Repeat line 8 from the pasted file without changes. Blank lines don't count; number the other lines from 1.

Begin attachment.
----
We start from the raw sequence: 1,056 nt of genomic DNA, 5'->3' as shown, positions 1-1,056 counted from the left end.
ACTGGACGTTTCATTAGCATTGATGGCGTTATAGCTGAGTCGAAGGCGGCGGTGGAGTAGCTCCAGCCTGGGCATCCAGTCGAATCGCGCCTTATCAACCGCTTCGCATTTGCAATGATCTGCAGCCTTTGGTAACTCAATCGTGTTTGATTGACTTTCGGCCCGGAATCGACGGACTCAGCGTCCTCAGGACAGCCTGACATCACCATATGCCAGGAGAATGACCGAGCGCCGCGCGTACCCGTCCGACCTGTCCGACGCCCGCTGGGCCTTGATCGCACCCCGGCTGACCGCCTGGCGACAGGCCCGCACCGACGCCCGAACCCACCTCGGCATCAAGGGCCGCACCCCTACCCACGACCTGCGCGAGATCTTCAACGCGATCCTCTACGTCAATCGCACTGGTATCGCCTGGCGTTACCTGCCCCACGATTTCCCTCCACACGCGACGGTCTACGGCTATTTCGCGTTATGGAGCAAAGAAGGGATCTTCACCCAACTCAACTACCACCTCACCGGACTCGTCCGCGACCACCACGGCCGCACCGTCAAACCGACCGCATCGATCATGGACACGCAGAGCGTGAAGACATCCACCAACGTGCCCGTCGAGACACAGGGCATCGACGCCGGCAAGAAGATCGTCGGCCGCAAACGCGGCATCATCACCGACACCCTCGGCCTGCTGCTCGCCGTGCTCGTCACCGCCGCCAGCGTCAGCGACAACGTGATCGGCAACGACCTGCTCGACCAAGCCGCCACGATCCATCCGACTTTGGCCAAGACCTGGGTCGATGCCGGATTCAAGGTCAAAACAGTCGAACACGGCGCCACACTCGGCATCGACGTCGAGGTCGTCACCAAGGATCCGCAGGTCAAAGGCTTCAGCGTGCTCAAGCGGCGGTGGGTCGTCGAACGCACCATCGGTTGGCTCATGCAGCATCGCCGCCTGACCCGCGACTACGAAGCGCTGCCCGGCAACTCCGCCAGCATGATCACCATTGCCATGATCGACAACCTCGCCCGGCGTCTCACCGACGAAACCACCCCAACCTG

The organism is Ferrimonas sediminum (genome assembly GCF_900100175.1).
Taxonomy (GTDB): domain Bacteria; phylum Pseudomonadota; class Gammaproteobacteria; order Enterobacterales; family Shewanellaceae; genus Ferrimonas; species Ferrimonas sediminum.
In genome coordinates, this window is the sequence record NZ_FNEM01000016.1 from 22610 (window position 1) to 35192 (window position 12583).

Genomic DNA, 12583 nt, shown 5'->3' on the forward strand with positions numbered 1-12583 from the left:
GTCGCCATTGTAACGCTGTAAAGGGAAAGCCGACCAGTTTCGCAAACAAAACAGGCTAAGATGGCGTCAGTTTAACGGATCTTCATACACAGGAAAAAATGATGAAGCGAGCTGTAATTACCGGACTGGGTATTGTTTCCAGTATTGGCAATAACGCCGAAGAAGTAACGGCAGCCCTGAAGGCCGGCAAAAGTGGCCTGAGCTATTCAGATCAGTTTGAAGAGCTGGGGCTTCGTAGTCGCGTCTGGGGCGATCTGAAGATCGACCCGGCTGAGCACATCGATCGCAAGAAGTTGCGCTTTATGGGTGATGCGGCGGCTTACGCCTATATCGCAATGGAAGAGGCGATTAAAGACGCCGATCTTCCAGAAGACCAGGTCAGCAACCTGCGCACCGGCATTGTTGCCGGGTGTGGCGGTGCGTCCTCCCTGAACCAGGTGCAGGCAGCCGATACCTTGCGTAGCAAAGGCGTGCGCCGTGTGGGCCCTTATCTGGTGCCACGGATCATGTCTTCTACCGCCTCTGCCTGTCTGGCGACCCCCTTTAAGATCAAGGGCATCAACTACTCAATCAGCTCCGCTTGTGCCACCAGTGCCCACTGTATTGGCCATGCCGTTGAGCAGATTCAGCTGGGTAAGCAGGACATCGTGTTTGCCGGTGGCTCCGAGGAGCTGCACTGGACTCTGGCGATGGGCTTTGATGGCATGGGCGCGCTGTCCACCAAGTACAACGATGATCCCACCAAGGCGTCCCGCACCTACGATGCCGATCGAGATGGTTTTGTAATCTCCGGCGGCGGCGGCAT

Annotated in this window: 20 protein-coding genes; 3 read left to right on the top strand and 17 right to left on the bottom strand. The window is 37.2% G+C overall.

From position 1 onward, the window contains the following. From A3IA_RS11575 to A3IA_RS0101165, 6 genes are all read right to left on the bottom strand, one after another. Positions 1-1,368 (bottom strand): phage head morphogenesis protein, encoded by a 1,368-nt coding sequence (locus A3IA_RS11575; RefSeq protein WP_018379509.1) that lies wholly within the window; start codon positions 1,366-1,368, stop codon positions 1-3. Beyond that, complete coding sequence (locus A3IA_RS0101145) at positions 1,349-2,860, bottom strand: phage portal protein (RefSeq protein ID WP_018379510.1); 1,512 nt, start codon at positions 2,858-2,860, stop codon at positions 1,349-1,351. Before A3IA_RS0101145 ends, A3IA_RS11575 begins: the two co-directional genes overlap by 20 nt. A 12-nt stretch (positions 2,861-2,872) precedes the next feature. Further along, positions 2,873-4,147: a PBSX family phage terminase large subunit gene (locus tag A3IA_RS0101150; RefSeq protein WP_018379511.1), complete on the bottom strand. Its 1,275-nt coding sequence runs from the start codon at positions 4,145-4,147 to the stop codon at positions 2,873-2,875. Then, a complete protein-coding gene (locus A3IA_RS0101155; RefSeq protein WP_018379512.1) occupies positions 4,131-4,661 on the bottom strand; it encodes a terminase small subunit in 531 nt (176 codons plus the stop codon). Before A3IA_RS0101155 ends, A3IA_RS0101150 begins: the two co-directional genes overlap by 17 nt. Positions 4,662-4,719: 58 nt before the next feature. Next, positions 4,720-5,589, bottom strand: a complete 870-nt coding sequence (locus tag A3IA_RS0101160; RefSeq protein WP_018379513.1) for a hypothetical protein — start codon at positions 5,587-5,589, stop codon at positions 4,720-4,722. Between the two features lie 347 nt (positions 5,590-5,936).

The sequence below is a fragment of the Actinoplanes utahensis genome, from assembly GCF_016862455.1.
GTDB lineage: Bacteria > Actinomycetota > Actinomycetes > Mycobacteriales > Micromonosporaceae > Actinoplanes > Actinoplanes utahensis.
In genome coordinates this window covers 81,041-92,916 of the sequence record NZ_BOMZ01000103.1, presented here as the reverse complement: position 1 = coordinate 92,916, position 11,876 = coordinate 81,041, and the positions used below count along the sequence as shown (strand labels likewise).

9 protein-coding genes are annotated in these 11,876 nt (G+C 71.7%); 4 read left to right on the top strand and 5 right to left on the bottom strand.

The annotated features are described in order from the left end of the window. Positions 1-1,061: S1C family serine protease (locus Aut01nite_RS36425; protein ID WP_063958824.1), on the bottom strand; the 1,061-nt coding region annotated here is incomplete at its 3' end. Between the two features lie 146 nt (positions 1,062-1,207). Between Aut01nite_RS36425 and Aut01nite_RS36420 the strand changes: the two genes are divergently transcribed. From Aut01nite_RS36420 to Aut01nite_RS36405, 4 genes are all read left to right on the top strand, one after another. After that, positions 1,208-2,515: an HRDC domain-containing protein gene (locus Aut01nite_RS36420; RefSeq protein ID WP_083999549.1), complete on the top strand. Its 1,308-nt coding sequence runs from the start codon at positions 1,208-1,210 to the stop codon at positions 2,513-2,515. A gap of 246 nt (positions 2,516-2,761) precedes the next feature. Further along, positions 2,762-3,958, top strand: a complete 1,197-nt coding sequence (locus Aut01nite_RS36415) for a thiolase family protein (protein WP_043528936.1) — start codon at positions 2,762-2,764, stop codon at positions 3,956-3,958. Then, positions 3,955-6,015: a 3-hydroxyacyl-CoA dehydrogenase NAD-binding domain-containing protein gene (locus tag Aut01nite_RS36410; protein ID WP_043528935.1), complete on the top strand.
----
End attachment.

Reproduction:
Annotated in this window: 20 protein-coding genes; 3 read left to right on the top strand and 17 right to left on the bottom strand. The window is 37.2% G+C overall.